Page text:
Those who are looking to invest in a security token offering should start by visiting an STO list. This will give them an idea of what their options are. Investors should look for a project that has a good website and whitepaper, a product that is ready to go to market, and a team with experience in the field. Beyond that, they should look for a project that they believe in and want to see succeed. Part of the problem with ICOs was that many of them proposed a solution either for problems that didn’t exist, or that already had a perfectly good non-blockchain-based solution. As you review projects on the STO list, ask yourself “Is this something that would make the world better? Is this something I want in my life? Do I know someone who would be really excited by this idea?”.
What Will the Future Hold?
The security token offering (STO) is on the rise, but that doesn’t mean that utility tokens are dead and gone. Many projects are still finding that a utility token is right for their purposes, and they are attempting new methods of token-based fundraising, such as token generation events (TGEs) and IICOs (Interactive Coin Offerings).
Still, the big money appears to have shifted to STO investment. VCs and angel investors who have been burned by ICOs are turning their attention to STOs, which share more in common with IPOs in terms of the rights and protections they offer the investor.
The future remains uncertain. While countries like Malta and Gibraltar have wholeheartedly embraced cryptocurrency, most jurisdictions are still trying to decide how they want to legislate and regulate security tokens and utility tokens. Just as it takes time for a new technology to catch on, it always takes time for the government to catch up to the pace of technology and enact laws that protect their constituents while still allowing innovation. We’ve seen some stumbles along the way, and it may take years for regulators and crypto innovators to be able to work together harmoniously.
This may mean that it still takes some time for the average person to be comfortable with security tokens. If they still don’t understand blockchain and cryptocurrency, they may not trust it even if it’s a security in full compliance with regulations.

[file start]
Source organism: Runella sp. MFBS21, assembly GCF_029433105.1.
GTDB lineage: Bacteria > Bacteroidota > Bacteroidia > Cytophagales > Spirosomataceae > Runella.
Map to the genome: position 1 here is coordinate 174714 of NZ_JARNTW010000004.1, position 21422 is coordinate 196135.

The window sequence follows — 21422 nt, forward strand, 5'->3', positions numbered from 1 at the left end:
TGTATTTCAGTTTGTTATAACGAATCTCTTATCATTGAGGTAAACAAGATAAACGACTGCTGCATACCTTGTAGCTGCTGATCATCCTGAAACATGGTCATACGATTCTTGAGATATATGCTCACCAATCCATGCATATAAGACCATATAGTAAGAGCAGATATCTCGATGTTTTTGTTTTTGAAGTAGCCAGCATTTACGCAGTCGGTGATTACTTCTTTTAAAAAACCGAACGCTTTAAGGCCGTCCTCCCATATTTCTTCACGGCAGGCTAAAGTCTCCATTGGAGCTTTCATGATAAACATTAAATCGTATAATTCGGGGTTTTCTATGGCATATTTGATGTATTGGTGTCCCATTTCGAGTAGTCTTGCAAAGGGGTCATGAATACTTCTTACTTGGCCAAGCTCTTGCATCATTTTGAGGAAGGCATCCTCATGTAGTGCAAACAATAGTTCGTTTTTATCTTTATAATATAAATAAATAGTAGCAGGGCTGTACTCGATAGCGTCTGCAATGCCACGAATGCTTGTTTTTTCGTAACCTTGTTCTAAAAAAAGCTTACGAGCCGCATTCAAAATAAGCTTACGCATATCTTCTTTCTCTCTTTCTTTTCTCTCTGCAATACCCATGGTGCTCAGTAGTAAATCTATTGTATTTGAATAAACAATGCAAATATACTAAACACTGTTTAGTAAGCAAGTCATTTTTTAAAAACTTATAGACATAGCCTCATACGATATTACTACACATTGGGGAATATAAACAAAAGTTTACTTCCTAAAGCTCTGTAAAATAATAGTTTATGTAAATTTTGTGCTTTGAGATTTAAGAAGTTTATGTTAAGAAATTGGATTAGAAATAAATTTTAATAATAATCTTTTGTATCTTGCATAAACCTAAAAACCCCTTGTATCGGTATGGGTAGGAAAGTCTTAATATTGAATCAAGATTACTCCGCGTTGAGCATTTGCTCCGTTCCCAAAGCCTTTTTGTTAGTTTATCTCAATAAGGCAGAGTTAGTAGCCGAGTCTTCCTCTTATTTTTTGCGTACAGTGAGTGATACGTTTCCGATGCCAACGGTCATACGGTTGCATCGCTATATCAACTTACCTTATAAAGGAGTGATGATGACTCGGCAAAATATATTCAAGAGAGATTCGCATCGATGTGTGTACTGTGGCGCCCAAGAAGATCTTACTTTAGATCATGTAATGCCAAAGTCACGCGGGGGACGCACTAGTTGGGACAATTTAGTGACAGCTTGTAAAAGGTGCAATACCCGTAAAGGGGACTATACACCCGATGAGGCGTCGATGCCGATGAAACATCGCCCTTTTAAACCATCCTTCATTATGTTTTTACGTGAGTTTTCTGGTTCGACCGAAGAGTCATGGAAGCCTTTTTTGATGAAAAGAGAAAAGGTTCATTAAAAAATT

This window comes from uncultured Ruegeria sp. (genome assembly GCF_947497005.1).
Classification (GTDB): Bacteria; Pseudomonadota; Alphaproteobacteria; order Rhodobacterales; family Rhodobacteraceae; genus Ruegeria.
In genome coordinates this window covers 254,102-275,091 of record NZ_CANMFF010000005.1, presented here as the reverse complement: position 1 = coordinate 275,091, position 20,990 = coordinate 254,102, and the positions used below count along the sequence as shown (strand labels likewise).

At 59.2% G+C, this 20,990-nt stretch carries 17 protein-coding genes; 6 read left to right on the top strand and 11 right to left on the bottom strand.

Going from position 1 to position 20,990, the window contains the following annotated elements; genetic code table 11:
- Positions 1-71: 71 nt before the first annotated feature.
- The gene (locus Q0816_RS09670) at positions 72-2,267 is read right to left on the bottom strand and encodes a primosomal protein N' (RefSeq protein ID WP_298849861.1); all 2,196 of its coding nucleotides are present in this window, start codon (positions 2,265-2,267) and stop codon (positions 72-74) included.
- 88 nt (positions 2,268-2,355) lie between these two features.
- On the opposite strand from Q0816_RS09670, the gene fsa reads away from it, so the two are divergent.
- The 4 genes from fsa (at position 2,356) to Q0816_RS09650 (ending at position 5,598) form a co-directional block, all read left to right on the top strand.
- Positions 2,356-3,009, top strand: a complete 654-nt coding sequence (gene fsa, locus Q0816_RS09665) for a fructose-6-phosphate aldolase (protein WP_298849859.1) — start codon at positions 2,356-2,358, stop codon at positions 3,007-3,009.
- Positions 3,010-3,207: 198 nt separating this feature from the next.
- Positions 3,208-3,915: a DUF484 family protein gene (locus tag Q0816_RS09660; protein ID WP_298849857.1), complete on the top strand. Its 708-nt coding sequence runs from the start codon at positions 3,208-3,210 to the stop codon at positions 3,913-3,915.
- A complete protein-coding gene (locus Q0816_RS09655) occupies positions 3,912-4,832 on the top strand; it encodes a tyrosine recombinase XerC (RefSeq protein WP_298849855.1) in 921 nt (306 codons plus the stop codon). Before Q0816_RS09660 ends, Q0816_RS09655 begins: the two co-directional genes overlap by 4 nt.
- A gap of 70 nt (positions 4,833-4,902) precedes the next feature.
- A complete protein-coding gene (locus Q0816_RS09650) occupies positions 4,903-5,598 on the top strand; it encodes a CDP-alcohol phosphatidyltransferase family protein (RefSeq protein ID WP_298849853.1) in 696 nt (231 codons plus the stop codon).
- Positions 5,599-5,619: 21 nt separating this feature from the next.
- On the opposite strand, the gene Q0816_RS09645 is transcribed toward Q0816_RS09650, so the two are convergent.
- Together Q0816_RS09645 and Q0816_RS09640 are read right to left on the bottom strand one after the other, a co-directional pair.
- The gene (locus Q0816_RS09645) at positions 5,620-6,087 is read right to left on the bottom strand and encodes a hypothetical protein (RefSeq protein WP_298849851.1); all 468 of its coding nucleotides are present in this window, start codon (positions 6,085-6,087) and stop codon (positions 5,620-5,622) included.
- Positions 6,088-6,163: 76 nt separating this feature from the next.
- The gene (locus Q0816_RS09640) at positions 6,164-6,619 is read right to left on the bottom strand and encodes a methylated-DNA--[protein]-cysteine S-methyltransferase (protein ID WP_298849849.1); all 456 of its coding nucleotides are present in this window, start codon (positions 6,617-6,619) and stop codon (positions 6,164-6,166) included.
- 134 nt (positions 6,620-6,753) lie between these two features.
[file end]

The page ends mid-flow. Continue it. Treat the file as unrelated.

What is the Role of the Crypto Community?
The switch to security token offerings doesn’t change a lot for the crypto community. Not for the hardcore members who are in it for the technology, at least. Some will reject STOs as being too far from the dream of decentralization. Some will embrace new hybrid models of crowdfunding. Others will just continue to HODL their bitcoins and watch from the sidelines.
The main thing that doesn’t change is the need to serve as an ambassador for cryptocurrency and the blockchain. If we do truly want mass adoption, and don’t want this to be our weird niche interest, we need to be prepared to explain to our friends, family, and co-workers what the difference is between an ICO and an STO and why it matters. We may even have to write to our lawmakers to offer our opinions on sensible legislation.
On Yavin is the founder and CEO at Cointelligence, the data layer of the crypto economy. He has extensive experience as a serial entrepreneur and an angel investor, as well as more than 20 years of experience in the tech industry. On uses his deep hands-on experience and knowledge of online marketing to create winning strategies for ICOs, crypto, and blockchain companies. Having earned the reputation of a crypto expert, On continues to contribute to this industry in ways that advance cryptocurrencies and blockchain technologies. On has a law degree (LLB) and is also a certified Advocate by the Israeli Bar Association.
Disclaimer: The views and opinions expressed by the author should not be considered as financial advice. We do not give advice on financial products.